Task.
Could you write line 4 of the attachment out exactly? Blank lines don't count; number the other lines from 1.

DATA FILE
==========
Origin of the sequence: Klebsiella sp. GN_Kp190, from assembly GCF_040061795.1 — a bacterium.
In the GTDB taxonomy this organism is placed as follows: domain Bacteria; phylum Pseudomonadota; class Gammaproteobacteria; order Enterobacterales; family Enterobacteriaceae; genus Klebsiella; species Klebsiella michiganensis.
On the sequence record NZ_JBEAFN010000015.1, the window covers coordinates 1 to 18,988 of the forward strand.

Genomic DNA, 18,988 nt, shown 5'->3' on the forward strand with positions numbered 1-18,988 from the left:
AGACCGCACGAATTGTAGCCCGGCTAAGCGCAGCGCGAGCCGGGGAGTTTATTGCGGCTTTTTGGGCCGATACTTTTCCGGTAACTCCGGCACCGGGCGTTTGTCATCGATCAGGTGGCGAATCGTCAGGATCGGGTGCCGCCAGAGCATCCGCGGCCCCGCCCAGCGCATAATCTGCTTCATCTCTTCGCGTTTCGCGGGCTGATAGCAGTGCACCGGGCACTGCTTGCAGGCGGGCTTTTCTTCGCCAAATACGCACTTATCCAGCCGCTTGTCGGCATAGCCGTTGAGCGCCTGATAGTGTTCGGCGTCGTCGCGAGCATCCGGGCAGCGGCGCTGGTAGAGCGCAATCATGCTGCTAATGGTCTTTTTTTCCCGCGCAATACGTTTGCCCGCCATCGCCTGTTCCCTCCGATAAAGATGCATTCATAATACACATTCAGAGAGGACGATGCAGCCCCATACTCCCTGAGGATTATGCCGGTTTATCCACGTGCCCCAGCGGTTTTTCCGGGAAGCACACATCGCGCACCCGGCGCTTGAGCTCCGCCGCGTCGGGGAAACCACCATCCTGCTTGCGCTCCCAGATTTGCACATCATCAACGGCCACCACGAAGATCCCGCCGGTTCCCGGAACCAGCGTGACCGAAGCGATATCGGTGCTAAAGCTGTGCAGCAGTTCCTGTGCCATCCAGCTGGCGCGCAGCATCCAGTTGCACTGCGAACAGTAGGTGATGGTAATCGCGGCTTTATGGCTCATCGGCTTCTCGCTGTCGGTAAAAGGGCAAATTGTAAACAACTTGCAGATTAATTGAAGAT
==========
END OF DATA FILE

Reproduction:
Genomic DNA, 18,988 nt, shown 5'->3' on the forward strand with positions numbered 1-18,988 from the left: